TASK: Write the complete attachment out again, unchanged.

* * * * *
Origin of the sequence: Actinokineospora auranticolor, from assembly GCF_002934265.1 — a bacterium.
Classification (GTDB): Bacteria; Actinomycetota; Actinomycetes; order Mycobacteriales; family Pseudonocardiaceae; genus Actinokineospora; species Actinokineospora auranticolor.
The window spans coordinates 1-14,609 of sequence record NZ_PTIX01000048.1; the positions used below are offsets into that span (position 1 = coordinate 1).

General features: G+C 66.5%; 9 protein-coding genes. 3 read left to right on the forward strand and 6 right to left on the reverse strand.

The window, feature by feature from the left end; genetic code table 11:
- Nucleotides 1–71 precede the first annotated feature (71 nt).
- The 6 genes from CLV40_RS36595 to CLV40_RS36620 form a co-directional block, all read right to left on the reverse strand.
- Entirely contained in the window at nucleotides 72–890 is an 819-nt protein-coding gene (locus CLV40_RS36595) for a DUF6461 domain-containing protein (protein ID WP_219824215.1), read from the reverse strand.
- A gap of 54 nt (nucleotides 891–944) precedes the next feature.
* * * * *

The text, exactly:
Origin of the sequence: Actinokineospora auranticolor, from assembly GCF_002934265.1 — a bacterium.
Classification (GTDB): Bacteria; Actinomycetota; Actinomycetes; order Mycobacteriales; family Pseudonocardiaceae; genus Actinokineospora; species Actinokineospora auranticolor.
The window spans coordinates 1-14,609 of sequence record NZ_PTIX01000048.1; the positions used below are offsets into that span (position 1 = coordinate 1).

General features: G+C 66.5%; 9 protein-coding genes. 3 read left to right on the forward strand and 6 right to left on the reverse strand.

The window, feature by feature from the left end; genetic code table 11:
- Nucleotides 1–71 precede the first annotated feature (71 nt).
- The 6 genes from CLV40_RS36595 to CLV40_RS36620 form a co-directional block, all read right to left on the reverse strand.
- Entirely contained in the window at nucleotides 72–890 is an 819-nt protein-coding gene (locus CLV40_RS36595) for a DUF6461 domain-containing protein (protein ID WP_219824215.1), read from the reverse strand.
- A gap of 54 nt (nucleotides 891–944) precedes the next feature.